What is the etymology of the phrase "one trick pony"?
A pony that only knows one trick.
Can ponies do tricks?
Yes. Especially in circuses.
Indeed the OED gives for the literal definition "esp. one performing in a circus" which strikes me as amusing; let's make sure a pedant who finds a one-trick pony outside of a circus doesn't prove us wrong!
Anyway, their first quotation is:
Among the earliest of mundane things remembered are the resplendent red shirts of the volunteer firemen, conspicuous in every Fourth of July parade; the marvels that were seen at the first one-tent, one-clown, one-trick-pony, pioneer Oregon circus.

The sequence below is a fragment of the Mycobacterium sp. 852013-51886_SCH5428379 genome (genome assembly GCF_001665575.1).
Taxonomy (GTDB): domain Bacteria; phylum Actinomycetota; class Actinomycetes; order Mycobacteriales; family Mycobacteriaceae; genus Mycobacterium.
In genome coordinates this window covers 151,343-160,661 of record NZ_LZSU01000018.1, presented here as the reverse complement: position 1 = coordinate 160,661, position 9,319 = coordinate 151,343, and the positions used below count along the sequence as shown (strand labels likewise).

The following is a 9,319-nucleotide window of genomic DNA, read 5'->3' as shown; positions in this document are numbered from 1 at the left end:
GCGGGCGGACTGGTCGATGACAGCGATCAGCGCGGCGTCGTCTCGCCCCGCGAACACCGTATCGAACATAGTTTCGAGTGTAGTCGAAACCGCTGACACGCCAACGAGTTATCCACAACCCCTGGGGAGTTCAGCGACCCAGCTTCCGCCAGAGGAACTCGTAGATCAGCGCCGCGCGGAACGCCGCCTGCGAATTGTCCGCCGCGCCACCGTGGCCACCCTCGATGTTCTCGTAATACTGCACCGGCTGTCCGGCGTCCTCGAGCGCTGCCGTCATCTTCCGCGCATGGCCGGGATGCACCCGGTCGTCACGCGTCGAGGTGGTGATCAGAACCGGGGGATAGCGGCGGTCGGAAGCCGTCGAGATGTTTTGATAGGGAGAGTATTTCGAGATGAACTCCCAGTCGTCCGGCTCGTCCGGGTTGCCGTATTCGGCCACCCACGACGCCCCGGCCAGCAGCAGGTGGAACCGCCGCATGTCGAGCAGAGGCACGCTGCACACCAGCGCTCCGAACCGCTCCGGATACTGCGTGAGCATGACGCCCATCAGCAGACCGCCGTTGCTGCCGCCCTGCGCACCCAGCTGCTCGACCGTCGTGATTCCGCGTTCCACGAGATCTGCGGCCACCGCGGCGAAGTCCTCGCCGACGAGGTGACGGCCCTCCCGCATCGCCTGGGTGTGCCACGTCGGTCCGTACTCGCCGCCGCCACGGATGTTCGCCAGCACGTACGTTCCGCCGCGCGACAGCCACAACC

This from the Oregon Pioneer Association 32nd Ann. Reunion published in 1905. While there may be a degree of figurative use (it would be pedantry to correct them if you found out that this circus had in fact had two clowns, and didn't actually have a pony at all), it is still using "one-trick-pony" to refer to a small horse that has been taught a single trick.
Now, kids today with their games-consoles and their boy-bands and their player-pianos might not be particularly impressed by circus ponies (though circuses do still have ponies and horses that do tricks), and so we don't really have much call to cast aspersions on actual circus ponies that lack versatility, and so the figurative use is now much more common than the literal, but the literal sense is the origin of the figurative, and it really is as simple as being a pony that knows one, but only one, trick.